Then I think of those teaching assistants with a traditional background who are assigned for the first time to a Montessori classroom. The role of adults there looks extremely different.
When I started as an assistant in a well-established Montessori classroom, the first piece of advice the Elementary guide gave to me was this: “You are basically like a piece of furniture. You act as another resource in the classroom for the children to use at their own discretion. They should come to you.”
This is what I meant earlier when I said the biggest struggle for the adult seems to lie in shifting one’s mindset from ‘adult-centered’ to ‘child-centered.’ In the traditional world, we are used to being the center of attention. We walk into the room and students are expected to sit up straight and wait silently for adult instruction. We are there to engage them.
In a Montessori classroom, the child is there to engage themselves. We are only there to help them find their own way.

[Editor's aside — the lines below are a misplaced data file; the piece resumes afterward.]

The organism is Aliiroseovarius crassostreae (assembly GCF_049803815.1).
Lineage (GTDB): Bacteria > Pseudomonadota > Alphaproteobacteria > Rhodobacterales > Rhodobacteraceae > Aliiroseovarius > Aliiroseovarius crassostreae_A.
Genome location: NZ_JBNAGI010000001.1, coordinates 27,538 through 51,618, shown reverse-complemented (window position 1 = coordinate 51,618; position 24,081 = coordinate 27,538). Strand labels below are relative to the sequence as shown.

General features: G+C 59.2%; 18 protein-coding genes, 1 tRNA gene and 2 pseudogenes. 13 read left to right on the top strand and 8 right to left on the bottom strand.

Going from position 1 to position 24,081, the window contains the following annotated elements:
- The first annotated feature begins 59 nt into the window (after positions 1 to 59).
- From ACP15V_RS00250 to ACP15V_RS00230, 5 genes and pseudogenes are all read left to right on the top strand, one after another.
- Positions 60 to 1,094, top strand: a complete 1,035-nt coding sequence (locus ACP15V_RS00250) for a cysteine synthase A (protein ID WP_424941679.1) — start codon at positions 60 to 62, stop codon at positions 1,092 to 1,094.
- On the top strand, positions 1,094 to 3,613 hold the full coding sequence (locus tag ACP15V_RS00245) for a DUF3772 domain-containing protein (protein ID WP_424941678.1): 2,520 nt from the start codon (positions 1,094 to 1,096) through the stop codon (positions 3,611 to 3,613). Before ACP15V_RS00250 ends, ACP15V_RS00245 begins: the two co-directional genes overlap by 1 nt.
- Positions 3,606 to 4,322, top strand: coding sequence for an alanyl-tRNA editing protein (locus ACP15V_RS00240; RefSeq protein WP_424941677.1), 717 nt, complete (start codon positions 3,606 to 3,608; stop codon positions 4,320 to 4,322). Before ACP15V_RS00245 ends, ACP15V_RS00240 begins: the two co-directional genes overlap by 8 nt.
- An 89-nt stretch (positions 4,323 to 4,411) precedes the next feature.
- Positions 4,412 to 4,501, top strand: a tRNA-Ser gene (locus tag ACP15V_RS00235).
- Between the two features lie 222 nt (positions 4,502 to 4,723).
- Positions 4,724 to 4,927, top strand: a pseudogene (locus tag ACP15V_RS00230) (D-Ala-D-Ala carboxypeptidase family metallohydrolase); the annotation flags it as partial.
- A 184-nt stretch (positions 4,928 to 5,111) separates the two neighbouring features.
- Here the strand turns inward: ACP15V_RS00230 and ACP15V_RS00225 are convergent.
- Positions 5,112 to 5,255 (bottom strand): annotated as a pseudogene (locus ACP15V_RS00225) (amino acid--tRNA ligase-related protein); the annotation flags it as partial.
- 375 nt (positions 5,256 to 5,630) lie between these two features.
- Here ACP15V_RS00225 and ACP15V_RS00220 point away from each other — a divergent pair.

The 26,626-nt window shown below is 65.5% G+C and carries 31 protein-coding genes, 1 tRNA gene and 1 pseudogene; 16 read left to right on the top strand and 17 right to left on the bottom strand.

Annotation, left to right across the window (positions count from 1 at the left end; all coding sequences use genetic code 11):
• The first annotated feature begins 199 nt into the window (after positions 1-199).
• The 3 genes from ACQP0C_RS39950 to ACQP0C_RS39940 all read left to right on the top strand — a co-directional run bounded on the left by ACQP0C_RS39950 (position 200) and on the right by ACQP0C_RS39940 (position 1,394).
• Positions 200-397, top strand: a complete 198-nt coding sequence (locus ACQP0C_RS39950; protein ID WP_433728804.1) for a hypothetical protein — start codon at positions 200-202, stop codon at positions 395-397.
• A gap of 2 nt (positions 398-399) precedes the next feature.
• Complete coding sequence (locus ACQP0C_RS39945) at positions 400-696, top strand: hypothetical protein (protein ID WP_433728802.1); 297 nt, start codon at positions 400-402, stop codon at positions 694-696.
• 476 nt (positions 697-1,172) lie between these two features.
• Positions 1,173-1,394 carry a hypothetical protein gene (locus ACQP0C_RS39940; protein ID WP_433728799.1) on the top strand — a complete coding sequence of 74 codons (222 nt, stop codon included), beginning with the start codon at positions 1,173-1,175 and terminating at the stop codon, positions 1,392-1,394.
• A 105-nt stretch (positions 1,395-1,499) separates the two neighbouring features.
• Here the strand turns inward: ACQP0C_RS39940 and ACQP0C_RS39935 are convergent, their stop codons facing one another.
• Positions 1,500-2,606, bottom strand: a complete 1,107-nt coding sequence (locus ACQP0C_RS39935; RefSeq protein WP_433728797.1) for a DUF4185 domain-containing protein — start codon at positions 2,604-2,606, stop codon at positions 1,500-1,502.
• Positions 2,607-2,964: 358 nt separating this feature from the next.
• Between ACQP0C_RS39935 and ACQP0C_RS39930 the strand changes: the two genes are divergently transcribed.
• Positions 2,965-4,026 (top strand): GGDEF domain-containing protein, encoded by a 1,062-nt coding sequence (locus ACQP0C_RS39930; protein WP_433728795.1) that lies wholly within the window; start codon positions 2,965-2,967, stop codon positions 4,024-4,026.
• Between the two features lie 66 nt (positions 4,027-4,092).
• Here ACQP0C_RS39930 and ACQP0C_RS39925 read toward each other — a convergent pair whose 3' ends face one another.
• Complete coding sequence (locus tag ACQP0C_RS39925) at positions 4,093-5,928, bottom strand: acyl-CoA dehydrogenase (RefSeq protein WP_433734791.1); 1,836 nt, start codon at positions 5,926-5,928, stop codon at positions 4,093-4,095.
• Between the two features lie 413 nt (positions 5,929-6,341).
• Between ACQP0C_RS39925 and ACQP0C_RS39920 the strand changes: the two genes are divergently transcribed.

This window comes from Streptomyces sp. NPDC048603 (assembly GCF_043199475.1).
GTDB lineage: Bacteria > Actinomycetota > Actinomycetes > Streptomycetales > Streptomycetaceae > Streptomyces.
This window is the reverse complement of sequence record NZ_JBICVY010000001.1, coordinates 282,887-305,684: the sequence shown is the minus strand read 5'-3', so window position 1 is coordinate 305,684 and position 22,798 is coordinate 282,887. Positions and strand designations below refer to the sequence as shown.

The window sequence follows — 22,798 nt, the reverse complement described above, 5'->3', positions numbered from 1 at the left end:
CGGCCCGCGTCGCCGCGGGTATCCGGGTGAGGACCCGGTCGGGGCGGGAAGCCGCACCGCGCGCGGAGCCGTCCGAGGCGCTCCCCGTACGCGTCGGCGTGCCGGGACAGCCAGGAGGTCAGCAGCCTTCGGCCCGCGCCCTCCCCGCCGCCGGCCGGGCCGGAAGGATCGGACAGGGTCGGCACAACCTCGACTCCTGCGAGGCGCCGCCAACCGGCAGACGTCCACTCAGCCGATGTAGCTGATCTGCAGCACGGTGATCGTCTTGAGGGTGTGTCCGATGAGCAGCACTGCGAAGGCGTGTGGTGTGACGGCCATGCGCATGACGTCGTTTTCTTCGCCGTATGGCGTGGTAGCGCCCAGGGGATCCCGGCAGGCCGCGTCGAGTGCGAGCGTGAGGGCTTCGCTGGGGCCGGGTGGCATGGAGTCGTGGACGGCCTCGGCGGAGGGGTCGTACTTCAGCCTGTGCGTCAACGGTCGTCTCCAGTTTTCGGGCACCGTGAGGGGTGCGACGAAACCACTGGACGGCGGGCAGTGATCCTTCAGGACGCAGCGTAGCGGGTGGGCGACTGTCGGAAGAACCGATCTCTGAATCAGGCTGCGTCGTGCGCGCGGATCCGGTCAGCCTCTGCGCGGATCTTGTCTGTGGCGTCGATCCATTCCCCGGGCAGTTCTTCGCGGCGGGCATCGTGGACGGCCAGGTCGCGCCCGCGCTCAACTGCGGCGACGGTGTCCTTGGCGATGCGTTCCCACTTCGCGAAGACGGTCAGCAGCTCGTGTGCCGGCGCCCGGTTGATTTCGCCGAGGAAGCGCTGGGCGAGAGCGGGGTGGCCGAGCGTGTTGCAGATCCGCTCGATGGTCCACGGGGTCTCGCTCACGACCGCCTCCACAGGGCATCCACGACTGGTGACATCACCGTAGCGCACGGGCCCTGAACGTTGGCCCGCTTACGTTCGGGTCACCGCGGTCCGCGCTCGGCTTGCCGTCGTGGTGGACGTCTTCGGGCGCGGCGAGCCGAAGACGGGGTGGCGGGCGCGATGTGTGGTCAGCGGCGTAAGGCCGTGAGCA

2. Standardized Testing Requirements
Standardized testing plays a momentous role in our Nation’s education. The modern educational practice has ignited a national debate about the effectiveness of testing and how well they truly measure student achievement.
I’m not sure if there was ever a way around this phenomenon. You could point to politics and profits, for sure. But standardized computerized testing grew in importance alongside our technology.
The goal of these assessments is to provide a measure to evaluate student performance across state, national and even global standards. This means standardized assessments can be mandated at three different levels: District, state and federal.
Low scores can prevent a student from advancing to the next grade level, from getting into their preferred high school or it might even lead to school closings.
Meanwhile, high test scores factor into continued federal funding for public schools being held to the highest standards of accountability (please note, the same testing mandates do not apply to private schools).
Proponents say these tests measure student achievement, ensure teachers and schools are accountable to taxpayers and provide consistency to our students.